For those of us concerned about the environment, it’s been a pretty rough time of late.

America’s secession from the Paris Accord, and Australia’s insistence on pursuing a gas
led recovery out of the pandemic, for example, are just two decisions where common sense and economics appear to have been sidelined.

And yet, there has been progress nonetheless. You just had to dig a little deeper to find it.

Only months after the US declared no interest in net zero, cities all over the country announced ‘we’re still in’. New York, Chicago, Atlanta and 34 others set emission reduction targets of 80%, and 62 more committed to meet, or exceed the 2050 target.

There was a ground-up movement to just get on with it.

Most of Europe has been doing pretty well, with Germany leading the way and (in fact) last quarter the entire country was powered by renewables for the first time ever.

And while many point to China, saying they’re not pulling their weight, well, for the first
time ever, China has not put increasing GDP at the centre of its economic policy. Ravaged by floods that displaced 14 million people and devastated by COVID-19, their focus is jobs and a green infrastructure at the centre of its long-term recovery process. 

Even in Australia, despite the lack of Federal encouragement homeowners are just getting on with it, quietly sticking solar panels on their roofs and becoming not only energy independent, but net positive to the grid.


In December 2019, the Australian Energy Market Operator forecast households and businesses would generate a quarter of the nation’s energy needs by 2040. And that’s even before the rapid solar adoption in the last 12 months.


So once again from the ground up, people are getting on with it. And yet, in the last couple of weeks, there’s been a slight change in the air. A shift in global outlook, perhaps.


The quiet, unseen moments of 2020


While so much has happened in 2020, and many have questioned how ‘history’ will view what happened this year, perhaps the most significant turning point (in our humble opinion) was the influence activists had, on persuading Joe Biden to lift his game in regard to the climate.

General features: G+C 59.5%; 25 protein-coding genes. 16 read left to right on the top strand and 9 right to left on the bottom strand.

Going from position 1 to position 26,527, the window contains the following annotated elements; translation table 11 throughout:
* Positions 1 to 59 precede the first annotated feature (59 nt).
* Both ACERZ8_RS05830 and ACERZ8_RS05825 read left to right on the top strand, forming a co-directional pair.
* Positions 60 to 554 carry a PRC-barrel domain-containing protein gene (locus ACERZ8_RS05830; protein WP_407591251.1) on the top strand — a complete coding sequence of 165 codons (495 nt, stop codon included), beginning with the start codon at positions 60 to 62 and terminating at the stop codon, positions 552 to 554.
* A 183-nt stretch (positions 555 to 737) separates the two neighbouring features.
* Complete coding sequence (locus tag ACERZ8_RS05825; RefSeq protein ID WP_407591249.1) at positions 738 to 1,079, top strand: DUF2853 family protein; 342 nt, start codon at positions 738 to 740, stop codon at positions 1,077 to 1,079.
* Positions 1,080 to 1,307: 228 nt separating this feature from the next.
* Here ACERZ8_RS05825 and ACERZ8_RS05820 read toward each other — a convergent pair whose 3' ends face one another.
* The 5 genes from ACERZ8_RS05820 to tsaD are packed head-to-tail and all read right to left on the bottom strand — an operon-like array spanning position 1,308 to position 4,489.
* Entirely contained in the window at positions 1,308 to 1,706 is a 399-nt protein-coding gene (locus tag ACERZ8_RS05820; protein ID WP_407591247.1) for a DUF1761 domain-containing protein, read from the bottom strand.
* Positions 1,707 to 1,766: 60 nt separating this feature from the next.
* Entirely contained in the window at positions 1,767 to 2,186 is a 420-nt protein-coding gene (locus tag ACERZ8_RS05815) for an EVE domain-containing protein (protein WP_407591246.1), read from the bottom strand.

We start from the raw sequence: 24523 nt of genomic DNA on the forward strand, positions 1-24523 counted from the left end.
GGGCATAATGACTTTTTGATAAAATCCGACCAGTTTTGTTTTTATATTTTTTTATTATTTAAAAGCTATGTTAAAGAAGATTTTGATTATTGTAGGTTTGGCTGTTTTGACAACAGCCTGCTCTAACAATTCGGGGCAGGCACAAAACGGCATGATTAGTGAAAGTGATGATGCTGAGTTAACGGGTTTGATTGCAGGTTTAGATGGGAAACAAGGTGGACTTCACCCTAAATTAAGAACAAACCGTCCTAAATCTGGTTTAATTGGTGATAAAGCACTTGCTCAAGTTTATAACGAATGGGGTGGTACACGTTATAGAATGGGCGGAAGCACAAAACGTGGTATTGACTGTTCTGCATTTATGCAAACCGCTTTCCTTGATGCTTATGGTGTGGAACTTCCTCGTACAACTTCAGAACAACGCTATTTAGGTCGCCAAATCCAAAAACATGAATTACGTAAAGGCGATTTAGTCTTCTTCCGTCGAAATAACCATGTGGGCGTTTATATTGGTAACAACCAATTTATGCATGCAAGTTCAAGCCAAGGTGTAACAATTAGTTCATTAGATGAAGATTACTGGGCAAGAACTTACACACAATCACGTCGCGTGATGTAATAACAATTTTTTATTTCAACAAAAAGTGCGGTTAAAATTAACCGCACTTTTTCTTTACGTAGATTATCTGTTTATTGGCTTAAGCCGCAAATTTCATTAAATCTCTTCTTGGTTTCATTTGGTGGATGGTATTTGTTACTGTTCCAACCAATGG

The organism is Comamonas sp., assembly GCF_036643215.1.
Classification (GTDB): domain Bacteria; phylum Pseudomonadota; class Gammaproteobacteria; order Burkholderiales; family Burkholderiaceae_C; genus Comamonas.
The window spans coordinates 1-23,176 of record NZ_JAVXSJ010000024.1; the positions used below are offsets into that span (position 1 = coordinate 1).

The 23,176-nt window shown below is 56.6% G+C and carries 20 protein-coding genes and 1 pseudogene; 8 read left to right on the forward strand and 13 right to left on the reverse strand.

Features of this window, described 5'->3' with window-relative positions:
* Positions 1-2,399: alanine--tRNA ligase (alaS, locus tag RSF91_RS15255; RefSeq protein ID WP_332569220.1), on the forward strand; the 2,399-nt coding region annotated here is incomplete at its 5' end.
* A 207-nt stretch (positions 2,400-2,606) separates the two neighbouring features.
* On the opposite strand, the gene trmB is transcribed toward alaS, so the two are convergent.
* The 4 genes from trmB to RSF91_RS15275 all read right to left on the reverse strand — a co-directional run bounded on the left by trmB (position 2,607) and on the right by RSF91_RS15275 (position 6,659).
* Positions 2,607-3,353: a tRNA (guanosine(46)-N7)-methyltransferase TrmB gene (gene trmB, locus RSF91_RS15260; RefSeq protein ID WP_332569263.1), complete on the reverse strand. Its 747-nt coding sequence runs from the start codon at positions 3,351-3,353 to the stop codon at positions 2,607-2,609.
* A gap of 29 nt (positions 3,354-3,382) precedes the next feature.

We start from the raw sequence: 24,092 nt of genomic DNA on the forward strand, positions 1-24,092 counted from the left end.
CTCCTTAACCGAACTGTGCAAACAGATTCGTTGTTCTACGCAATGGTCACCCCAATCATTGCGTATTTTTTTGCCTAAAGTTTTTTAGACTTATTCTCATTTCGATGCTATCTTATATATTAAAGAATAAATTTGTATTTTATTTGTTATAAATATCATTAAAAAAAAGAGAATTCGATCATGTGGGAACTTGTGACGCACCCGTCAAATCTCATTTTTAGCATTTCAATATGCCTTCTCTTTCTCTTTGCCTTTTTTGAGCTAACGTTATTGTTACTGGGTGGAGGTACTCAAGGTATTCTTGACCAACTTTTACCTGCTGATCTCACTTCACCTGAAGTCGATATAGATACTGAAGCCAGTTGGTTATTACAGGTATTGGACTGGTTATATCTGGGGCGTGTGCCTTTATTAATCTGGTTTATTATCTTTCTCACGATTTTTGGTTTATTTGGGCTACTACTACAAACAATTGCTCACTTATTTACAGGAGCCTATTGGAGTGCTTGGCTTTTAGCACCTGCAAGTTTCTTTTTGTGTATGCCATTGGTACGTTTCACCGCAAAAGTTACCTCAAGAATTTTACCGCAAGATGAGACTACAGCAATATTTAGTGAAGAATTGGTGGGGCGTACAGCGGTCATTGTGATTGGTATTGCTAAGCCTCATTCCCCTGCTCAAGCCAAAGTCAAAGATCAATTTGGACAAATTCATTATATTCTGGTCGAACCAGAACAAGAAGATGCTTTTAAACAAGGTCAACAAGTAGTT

His starting position was to invest $1.7 trillion over 10 years, but in July 2020 he announced $2 trillion over four years – encouraging renewables all over the US. This change was the result of open discussions with climate activists, and for all of us toiling away in the same space, it gives us enormous hope.

The most significant part of Biden’s stance, however, centres on the influence he’ll
have on the rest of the world. Climate is to be a central part of foreign policy, and his
plan specifically aims to:

  1. Lock in enforceable commitments on global shipping and aviation emissions  
  2. Lead global moratoria on fossil fuel subsidies & offshore drilling in the Arctic
  3. Ramp up multilateral partnerships on clean energy R&D.


Australia beginning to shift?

And even closer to home, it seems common sense is returning to the discussion.

Only a week ago NSW Energy Minister, Matt Kean, managed to pass a bill supporting
$32 billion of investment into the State’s renewable energy infrastructure. As the most ambitious plan in the country, it will deliver 9000 direct jobs and some of the cheapest, most reliable electricity in the world by 2030.

Now, would this have passed without Biden’s win? Maybe, maybe not. We’ll never know for sure. But it’s movement, it’s commitment, and it feels like, perhaps… we’re not in this fight on our own anymore. At long last.

Of course there are going to be ups and downs as we try to reduce emissions over the decades ahead. But for now, we’re going to enjoy the moment. Relish the win. And relax for a wee while, before getting stuck into the fight once again.

As Mr Kean said himself just the other day. “…if the vested interests want to stand in the way, then I say to them, ‘get out of the way, let us get on with delivering cheaper, reliable energy.”

Couldn’t have said it better ourselves Mr Kean, thanks.


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